Thursday, October 1, 2015

Hurricane Joaquin Storm Information

The National Weather Service issued a flood warning for Northern Virginia due to the approach of Hurricane Joaquin. 
We are expected to receive heavy rain over the next three days as shown on the right. 

The path of the storm is still highly uncertain given existing weather patterns so please continue to monitor events.

The following information should help you prepare for the storm:  

Dominion Resources Power Outage Line

Dominion Resources Storm Cente

VDOT Street Problem Number

1 (800) FOR-ROAD
Only six inches of water can cause loss of control and possible stalling for most passenger cars. A foot of water will float many vehicles, while two feet of rushing water can carry away most vehicles. Stay off the roads as much as possible and monitor road conditions before you travel: Dial 511 or go to

Listen to news reports for possible flood warnings and reports of flooding in progress or other critical information, like whether the community’s water supply is safe to drink post-flooding. Be sure you know the weather terms and what you should do:  

  • Flood Watch or Flash Flood Watch: There is an increased possibility of flooding or a flash flood in your area.
  • Flood Warning: Flooding is occurring or will likely occur very soon. If emergency officials advise you to evacuate, do so immediately.
  • Flash Flood Warning: Flash flooding is occurring. Seek higher ground immediately – don’t wait for official instructions.

Please consider downloading the free Ready Virginia smart phone app here:

The app features a customizable emergency plan, a checklist for gathering emergency supplies and an “I’m Safe!” feature that allows you to quickly send a text message to let family and friends know you are safe.  You can also use a downloadable checklist to create your family’s emergency plan.
If you use durable medical equipment, need medical supplies, or take critical medications, make sure you have enough medication on hand for 3-5 days and include these items in your go-bag in case evacuation is recommended. Make note of elderly or disabled neighbors to check in with during the storm.
Don’t forget to bring inside or secure any garbage cans, lawn furniture, or anything that you’re concerned about blowing around or causing damage. The Red Cross has put together a complete Flood Safety Checklist, here.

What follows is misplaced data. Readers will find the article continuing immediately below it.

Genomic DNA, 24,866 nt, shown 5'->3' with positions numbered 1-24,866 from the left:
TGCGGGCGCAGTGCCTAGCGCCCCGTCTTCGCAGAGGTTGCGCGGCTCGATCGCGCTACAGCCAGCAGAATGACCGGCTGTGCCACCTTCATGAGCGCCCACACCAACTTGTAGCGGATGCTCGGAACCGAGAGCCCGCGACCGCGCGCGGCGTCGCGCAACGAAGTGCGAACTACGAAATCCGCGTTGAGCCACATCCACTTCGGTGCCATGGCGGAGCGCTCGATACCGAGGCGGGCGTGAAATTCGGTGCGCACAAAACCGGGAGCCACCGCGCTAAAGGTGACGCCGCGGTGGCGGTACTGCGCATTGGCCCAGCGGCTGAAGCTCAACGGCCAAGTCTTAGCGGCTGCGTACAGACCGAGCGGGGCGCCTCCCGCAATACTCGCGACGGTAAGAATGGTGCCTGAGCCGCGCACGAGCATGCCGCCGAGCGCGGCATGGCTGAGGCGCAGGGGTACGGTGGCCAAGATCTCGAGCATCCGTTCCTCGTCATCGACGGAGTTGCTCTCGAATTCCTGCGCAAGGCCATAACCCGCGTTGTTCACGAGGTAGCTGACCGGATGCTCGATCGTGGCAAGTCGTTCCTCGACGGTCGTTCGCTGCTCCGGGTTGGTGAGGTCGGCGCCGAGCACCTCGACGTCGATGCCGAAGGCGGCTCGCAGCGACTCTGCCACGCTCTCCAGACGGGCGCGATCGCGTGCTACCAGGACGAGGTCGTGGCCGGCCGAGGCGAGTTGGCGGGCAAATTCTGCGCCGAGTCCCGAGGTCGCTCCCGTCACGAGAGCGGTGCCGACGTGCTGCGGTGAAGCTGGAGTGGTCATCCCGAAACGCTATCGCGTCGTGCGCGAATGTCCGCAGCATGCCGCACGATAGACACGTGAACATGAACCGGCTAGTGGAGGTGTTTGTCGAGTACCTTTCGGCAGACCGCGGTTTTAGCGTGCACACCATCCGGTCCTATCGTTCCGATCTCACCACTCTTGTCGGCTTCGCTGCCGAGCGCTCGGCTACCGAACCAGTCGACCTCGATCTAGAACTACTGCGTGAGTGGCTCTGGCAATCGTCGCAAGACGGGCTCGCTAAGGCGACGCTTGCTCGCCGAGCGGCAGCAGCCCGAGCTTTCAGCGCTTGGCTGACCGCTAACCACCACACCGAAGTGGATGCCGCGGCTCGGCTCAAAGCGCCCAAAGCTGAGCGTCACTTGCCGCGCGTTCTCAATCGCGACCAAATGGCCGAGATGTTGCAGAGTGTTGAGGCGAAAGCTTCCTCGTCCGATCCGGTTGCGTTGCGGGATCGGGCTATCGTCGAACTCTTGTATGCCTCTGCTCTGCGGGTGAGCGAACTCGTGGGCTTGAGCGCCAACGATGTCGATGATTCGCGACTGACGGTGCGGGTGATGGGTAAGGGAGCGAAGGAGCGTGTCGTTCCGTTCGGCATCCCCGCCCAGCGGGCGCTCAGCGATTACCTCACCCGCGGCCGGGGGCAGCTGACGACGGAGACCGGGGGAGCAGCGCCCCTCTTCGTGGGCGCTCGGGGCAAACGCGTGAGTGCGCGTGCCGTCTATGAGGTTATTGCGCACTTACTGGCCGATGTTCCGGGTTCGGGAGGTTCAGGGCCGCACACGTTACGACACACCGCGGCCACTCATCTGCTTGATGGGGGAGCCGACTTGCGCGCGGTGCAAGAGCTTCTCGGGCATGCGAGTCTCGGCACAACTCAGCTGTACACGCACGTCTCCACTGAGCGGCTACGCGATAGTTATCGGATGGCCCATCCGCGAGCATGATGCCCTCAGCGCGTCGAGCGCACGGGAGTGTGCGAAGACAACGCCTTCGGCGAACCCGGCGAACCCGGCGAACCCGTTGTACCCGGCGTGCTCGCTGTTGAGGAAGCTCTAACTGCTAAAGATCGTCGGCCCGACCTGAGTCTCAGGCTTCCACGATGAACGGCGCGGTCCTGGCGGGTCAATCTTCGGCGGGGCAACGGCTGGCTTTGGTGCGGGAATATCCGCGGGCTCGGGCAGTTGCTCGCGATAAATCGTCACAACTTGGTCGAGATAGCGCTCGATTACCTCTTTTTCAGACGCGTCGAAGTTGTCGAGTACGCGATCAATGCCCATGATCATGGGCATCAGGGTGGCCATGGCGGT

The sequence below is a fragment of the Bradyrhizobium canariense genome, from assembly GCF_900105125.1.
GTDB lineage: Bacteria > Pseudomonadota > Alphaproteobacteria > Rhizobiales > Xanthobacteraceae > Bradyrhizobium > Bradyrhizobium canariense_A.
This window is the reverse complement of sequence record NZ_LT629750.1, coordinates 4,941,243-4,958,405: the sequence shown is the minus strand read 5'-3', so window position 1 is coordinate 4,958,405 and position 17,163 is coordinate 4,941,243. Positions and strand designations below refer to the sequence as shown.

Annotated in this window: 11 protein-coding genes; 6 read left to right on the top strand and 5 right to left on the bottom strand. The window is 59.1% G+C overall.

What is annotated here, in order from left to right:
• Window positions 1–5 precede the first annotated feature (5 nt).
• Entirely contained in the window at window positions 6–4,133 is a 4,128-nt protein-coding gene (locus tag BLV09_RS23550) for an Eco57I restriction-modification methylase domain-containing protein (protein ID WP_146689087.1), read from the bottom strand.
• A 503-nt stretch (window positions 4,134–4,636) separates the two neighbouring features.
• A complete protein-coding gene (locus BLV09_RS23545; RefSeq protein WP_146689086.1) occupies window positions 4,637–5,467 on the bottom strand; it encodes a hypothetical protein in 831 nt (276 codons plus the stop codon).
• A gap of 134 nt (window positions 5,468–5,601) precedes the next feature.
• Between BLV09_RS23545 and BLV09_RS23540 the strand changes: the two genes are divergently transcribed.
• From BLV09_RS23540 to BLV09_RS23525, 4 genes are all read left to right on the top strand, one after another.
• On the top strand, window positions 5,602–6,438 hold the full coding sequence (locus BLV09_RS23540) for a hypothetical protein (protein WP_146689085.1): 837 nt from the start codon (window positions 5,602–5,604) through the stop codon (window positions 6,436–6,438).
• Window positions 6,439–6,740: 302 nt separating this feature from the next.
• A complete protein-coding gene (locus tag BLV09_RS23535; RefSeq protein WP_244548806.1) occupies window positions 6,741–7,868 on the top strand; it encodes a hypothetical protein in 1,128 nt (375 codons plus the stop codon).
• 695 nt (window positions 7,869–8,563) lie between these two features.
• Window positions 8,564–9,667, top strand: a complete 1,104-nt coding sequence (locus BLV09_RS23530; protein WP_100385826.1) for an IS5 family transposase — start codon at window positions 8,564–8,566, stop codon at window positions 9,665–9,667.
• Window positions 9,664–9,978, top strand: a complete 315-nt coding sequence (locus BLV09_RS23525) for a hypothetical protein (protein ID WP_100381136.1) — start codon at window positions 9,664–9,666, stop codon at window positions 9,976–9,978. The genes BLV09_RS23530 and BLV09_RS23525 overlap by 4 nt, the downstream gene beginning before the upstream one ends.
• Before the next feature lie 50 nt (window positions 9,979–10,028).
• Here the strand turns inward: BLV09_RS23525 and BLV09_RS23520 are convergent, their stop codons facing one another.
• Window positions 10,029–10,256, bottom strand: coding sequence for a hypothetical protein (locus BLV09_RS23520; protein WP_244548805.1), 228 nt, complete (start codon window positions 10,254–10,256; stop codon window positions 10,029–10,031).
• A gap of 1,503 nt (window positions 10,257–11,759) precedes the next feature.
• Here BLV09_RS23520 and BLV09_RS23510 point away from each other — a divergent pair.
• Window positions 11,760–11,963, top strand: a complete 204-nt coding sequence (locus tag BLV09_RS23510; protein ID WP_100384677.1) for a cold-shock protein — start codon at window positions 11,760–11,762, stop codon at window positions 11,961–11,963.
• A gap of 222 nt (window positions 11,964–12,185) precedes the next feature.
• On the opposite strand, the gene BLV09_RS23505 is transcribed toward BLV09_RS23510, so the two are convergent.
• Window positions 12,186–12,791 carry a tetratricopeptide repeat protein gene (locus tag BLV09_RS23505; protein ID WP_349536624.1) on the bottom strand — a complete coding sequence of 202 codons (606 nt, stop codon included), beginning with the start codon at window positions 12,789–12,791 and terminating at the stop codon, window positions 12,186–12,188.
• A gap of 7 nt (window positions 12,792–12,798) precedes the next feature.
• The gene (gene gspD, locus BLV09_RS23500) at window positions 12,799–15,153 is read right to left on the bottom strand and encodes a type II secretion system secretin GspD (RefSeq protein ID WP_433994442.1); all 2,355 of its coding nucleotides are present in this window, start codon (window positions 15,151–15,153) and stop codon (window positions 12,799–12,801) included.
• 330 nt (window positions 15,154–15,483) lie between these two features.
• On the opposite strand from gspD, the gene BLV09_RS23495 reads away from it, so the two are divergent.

Don’t walk through moving water -- what might seem like a small amount of moving water can easily knock you down. When you’re driving, be aware of areas where floodwaters have receded. Roads may have weakened and, in extreme cases, could collapse under the weight of a car.
If your house starts to flood, make sure your whole family knows to never go into a flood-damaged basement or a basement filled with water until the utility company, fire department, or a licensed electrician has removed the home's electrical meter from its socket. Even if you've lost power, you can still be electrocuted in a flooded basement if someone is running a generator nearby and back-feeding electricity into a storm damaged grid.
Dial 211 if you need help, information, or resources during or after the storm, sign-up for alerts services and weather warnings, or visit for statewide storm updates.  For more information, resources, and frequently asked questions, you can check out my website here.

Other Resources
Emergencies, Reporting Outages & Traffic Issues:
Contact information for reporting utility outages and traffic problems follow:

Washington Gas
Police non-emergency numbers are:

Fairfax County:
Prince William County:

Stafford County:
If you have any prolonged outages or if your street is blocked, feel free to contact my office at 571.249.4484 or email me at

Please prepare and be safe during the storm!

1 comment:

  1. Very good information, Scott. Glad you put this up-very helpful.

    Bill Lowrance